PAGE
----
Blue Ridge Lake Report..Fishing is hot...Walleye, Rainbows, Smallmouth, and Spots....

Thread starter #1
Fished Friday and Saturday at Blue Ridge Lake. Water temp. was 78F and the fishing was productive early in the morning and at sunset. We left the lake a little lighter with 8 walleye, 2 rainbows, 2 spots, and 3 smallmouth. Missed another 6 fish with one breaking me off. I think it was a big walleye! Caught fish anywhere from 8 feet down to 45 feet deep. Marked lots of fish and bait pods up near the dam and off main lake points.

Tight lines! :cool:
 

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You did good, nice smallmouth too.
 
Excellent work. Those walleyes can't believe what they're seeing.
 
Nice catch! Those are some nice smallies, and seems like y'alls walleye down there average a lot bigger than ours.
 
Nothing wrong with keeping a smallmouth. They eat good. What's killing the smallmouth ain't the fillet knife, it's those durn spots that the catch-and-release professional bass fishing guys keep moving around.
 
What difference would it make if he keeps the smallmouth, or let them go, if a fellow keeping a few smallmouth is gonna be detrimental to the smallmouth population, I say there is no hope for them anyway, might be the last chance he has to eat a Georgia smallmouth. It bothers me that the smallmouth are disappearing, but releasing a few is not gonna bring them back, I say good for him, he caught a few of the last remaining fish from a doomed species.
 

lampern

CAPTAIN OBVIOUS
Release the smallmouths, keep the spots.

What people don't realize is the bag limit for black bass is combined species.

If you keep a smallmouth, you cannot keep a spotted bass.

10 fish limit, spots, largemouth and smallmouth combined.

Smallmouth may or may not be doomed.

In Fontana Lake North Carolina and South Holston Lake Tennessee, both species coexist.
 
Release the smallmouths, keep the spots.

What people don't realize is the bag limit for black bass is combined species.

If you keep a smallmouth, you cannot keep a spotted bass.

10 fish limit, spots, largemouth and smallmouth combined.

Smallmouth may or may not be doomed.

In Fontana Lake North Carolina and South Holston Lake Tennessee, both species coexist.
The reason they're co-existing in Fontana is that spots have just started showing up in big numbers over the last decade or so. I have fished Fontana a lot, and until ten year ago or so, never caught a spot. Now, you catch more spots than anything else. They will do away with the smallmouths eventually just like they have everywhere else they've been introduced.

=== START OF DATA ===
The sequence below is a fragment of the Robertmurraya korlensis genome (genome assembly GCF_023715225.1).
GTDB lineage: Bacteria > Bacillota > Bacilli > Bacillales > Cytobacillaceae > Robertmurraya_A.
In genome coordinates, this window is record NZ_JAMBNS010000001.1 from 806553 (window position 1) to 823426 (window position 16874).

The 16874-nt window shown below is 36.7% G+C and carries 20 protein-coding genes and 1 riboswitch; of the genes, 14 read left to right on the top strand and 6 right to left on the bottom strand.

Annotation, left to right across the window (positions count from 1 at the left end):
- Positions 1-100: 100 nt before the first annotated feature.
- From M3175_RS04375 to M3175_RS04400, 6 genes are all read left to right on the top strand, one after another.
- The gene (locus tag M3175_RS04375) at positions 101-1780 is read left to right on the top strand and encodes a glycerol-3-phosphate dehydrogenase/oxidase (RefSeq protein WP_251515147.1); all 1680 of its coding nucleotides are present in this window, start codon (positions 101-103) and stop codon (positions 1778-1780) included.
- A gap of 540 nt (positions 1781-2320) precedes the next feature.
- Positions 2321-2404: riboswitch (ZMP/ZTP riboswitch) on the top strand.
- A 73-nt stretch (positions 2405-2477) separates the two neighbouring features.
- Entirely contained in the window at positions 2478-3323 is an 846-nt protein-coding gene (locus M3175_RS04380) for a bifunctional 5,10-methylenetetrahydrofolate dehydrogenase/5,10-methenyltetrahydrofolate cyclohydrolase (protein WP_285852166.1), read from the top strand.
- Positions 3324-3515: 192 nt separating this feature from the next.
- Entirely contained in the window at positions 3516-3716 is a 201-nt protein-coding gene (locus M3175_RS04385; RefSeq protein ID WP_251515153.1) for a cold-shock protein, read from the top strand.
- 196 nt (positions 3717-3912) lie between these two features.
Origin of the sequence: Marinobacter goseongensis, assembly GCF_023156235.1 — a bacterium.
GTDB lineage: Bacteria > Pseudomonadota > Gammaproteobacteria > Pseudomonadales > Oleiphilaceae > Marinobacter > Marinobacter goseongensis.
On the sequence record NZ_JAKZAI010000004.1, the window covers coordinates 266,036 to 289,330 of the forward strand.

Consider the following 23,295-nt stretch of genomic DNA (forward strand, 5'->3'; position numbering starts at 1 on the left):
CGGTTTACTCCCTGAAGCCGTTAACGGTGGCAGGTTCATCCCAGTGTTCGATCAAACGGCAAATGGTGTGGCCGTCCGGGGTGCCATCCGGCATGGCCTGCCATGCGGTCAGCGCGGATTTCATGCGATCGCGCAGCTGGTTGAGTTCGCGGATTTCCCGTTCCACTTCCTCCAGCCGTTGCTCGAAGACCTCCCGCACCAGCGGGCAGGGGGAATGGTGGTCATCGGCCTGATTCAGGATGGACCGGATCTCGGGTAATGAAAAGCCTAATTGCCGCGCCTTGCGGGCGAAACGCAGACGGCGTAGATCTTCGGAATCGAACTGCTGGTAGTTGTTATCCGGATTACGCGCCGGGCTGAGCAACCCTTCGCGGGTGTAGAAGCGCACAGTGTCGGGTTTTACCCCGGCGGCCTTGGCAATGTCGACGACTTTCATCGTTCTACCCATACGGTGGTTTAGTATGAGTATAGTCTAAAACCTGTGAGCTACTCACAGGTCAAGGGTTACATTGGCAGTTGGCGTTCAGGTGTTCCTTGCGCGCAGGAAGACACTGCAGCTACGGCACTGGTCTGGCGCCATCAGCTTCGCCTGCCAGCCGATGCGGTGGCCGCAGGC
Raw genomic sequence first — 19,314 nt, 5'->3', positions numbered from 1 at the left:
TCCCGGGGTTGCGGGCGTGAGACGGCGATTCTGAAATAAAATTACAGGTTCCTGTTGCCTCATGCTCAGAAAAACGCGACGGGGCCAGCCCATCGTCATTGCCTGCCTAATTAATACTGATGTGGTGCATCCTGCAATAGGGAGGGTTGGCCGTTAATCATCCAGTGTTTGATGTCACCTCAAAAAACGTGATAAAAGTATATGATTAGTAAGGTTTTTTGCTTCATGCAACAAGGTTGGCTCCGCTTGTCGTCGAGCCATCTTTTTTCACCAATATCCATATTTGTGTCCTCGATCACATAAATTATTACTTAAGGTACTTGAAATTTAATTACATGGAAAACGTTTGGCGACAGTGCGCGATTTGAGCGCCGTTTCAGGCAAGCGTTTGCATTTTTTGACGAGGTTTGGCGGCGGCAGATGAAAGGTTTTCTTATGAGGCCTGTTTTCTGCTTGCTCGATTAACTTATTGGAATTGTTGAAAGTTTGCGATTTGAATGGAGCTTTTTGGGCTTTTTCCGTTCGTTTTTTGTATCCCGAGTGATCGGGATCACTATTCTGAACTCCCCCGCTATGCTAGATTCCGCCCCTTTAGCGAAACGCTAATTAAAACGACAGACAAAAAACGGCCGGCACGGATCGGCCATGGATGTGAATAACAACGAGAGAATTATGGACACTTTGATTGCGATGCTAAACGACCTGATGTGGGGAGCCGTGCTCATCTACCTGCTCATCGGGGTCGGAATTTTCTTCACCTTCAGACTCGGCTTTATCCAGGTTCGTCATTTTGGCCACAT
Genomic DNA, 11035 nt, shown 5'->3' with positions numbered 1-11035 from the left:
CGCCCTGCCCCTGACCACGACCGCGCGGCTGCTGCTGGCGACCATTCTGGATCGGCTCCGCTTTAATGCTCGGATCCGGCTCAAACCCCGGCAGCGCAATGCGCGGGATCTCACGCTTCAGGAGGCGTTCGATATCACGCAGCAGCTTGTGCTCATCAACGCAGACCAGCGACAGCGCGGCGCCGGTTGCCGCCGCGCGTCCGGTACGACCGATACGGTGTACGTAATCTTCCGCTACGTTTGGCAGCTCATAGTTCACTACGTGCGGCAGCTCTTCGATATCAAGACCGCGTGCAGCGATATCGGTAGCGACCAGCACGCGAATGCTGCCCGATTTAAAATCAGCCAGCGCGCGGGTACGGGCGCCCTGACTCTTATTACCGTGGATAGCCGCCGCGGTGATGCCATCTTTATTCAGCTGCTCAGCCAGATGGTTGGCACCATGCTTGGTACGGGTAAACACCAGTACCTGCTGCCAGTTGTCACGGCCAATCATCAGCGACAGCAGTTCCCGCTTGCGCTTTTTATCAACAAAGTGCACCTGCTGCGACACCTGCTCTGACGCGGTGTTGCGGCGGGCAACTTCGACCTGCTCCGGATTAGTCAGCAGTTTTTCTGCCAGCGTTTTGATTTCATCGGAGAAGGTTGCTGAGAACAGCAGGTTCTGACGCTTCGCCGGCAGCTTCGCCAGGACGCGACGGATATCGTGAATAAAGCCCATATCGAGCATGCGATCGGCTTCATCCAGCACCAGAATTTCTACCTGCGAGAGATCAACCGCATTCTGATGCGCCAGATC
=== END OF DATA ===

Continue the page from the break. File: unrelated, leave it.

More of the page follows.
What us fishermen keep to eat is not likely to have hardly any impact one way or the other in the overall scheme of things. Releasing three smallmouth bass will have absolutely no impact on the future of that species in that lake.
 
Thread starter #15
I won't get into the debate over keeping or releasing fish, I just follow the laws and abide by the regulations. I fish Chattanooga, TN and there you are only allowed to keep one 18+" smallmouth. This is something they could impose on Blue Ridge. I do whatever the DNR recommends or has in place. :)
 

lampern

CAPTAIN OBVIOUS
What the DNR should simply do is single out spotted bass like Tennessee does.

Tennessee has a separate bag limit for spotted bass and does not combine them with smallmouth or largemouth.
 
I may be wrong here but I think there is not a limit on spots in Blue Ridge. There may even be a sign by the lake telling you to keep all spots. Either way, nice catch and keep you limit if you want.
 
Nice job catching fish!

I'm not going to bash this thread, but seeing a blue ridge smallie in a cooler eats holes in my soul.:yawn:
Would it be better if a heron or otter or snapping turtle or striper or 35 lb. flathead ate it instead of him? Everyone of those fish are gonna die and be eaten by something. Why is it so bad for it to be a human?

I've probably ate a thousand smallmouths, and probably released 5,000 more. Neither action made me morally superior or inferior to anybody else.
 
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